Cherokee Nation helps girls, women with hygiene care kits
Treasurer Lacey Horn, right, packs care kits containing hygienic products for girls and women who struggle to afford those products during their menstrual cycles. The kits were distributed in March to all eight Cherokee Nation health centers and W.W. Hastings Hospital. COURTESY
The care kits contain a tote bag, five reusable hannahpads, a brush/mirror set, nail kit and wet bag. The tote bag, nail kit, and brush/mirror set are printed with the Cherokee syllabary “anigeya sinvda unehvi,” which translates to “that time of the month.” LINDSEY BARK/CHEROKEE PHOENIX
One of four drawings by Cherokee artist Keli Gonzales of a “Cherokee Super Girl” accompany the care kits as a way to promote the program and encourage young girls and women to ask for the kits. COURTESY
TAHLEQUAH – After learning about girls and women missing school and work because of their inability to access or afford necessary supplies during their menstrual cycles, Cherokee Nation Treasurer Lacey Horn and women from various tribal departments created “We Care About Our Girls, Period!” to distribute eco-friendly hygienic care kits to females in need.
Funded by the CN and partnering with hannahpad USA, a company that creates washable and reusable cloth pads, the program in March distributed 5,000 eco-friendly hygienic care kits to all eight CN health centers and W.W. Hastings Hospital.
Horn said this program is intended to promote confidence in girls and women during their periods.
According to research, the average cost of living with a period can cost as much as $18,000 during a lifetime and be prohibitive for girls and women in rural and impoverished Oklahoma who go without products and miss school or work while on their periods or attempt to use unhygienic products such as toilet paper to get by.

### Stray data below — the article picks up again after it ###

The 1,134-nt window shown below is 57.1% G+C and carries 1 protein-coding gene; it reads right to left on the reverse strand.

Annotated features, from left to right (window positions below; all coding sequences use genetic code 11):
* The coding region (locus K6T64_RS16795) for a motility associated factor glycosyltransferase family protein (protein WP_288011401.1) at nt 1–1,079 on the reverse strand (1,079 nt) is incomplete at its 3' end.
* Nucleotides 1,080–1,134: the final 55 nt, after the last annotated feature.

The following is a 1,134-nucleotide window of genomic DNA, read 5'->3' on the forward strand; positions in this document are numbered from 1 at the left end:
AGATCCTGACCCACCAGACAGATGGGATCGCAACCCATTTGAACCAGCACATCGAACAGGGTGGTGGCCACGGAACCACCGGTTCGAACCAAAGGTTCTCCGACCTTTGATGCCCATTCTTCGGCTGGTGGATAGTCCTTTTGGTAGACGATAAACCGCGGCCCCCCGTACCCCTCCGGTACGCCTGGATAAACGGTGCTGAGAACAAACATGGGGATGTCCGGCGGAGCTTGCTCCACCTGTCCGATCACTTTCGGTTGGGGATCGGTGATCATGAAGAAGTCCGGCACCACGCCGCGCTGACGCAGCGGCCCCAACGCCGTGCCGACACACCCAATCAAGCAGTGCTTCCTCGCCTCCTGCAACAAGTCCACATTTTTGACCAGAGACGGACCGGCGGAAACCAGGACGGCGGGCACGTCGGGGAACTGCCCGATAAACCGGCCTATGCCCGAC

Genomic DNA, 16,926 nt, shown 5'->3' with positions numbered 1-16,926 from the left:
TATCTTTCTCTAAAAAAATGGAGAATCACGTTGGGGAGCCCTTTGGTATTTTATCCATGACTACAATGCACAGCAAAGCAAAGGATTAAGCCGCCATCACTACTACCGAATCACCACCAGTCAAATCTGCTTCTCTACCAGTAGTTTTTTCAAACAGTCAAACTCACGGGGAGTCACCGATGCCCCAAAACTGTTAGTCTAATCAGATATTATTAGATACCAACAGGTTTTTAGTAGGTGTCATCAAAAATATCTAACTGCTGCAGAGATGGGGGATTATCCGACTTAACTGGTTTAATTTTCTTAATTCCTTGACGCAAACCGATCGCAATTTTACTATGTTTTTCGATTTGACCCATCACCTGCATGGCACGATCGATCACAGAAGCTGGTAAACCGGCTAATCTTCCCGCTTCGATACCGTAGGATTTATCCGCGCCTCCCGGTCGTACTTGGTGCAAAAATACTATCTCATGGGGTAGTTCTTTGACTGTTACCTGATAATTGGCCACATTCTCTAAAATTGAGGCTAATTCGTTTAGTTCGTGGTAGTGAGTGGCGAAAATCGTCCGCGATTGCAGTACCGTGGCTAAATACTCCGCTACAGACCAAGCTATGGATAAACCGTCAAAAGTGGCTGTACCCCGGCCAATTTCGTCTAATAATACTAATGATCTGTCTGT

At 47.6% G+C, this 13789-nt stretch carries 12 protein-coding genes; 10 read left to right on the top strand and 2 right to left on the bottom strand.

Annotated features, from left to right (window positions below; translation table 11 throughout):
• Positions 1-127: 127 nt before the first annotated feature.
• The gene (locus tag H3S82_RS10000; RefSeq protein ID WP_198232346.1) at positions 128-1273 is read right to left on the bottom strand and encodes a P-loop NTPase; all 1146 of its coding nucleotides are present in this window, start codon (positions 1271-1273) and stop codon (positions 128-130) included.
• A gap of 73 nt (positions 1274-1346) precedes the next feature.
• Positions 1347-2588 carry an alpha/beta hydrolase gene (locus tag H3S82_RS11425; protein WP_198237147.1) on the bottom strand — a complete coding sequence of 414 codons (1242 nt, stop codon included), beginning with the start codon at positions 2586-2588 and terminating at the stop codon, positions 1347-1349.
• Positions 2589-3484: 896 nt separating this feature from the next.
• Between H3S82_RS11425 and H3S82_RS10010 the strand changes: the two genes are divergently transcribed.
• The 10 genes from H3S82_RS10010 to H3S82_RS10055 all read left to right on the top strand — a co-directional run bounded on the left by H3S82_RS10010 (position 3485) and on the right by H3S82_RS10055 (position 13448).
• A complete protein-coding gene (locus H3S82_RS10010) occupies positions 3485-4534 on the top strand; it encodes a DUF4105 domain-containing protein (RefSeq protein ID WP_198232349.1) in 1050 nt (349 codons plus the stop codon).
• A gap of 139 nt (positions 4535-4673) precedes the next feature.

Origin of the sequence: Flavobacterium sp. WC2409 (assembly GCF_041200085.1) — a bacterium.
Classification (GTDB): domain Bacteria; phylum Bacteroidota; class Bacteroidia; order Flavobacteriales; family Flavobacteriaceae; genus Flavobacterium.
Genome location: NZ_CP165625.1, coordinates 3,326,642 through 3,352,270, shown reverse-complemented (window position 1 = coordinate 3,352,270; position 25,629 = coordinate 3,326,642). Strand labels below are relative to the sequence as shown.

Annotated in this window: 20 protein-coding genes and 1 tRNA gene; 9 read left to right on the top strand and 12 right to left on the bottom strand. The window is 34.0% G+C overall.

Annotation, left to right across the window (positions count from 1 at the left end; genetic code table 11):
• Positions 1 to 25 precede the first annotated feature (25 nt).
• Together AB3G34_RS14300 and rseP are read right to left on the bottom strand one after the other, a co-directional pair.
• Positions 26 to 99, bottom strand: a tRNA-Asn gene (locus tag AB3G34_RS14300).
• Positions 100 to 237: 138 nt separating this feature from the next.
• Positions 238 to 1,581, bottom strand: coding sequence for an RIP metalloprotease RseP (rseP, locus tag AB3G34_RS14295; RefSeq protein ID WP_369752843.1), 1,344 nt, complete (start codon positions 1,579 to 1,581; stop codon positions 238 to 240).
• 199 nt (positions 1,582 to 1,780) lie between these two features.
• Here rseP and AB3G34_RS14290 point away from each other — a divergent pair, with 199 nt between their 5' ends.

The care kits contain self-care products such as a nail kit, brush/mirror set, wet bag, five reusable feminine hygiene pads from hannahpad USA, and an informational pamphlet.
Horn said hannahpad USA products are made from absorbent organic cotton that with proper care can last from five to 10 years.
“When we first went down the road of looking for a reusable product, we got online and we purchased several different types. We had some tester girls, some daughters of employees that were our pioneers that gave us real honest feedback on what they liked, what they didn’t like. They helped us make the selections on the sizes we should put in the kits, etc.,” she said.
Upon receiving a kit, girls and women are encouraged to take a survey after using the products by following the link www.bit.ly/CNperiodproject provided in the pamphlet.
Horn said the survey is the foundation to help provide grant opportunities to keep the program going.
Art by Cherokee artist Keli Gonzales, who created “Cherokee Super Girls” drawings to help create interest in young females about the kits, accompanies the care kits. The artwork is displayed in the tribe’s eight health centers and Hastings Hospital women’s clinic, where the kits can be requested.
“This program is intended to help girls and women feel confident and prepared as they go about their daily lives. It is my hope that recipients of these kits feel empowered and educated about their periods. We want our girls and women to feel strong like the ‘Cherokee Supergirls’ they are,” Horn said.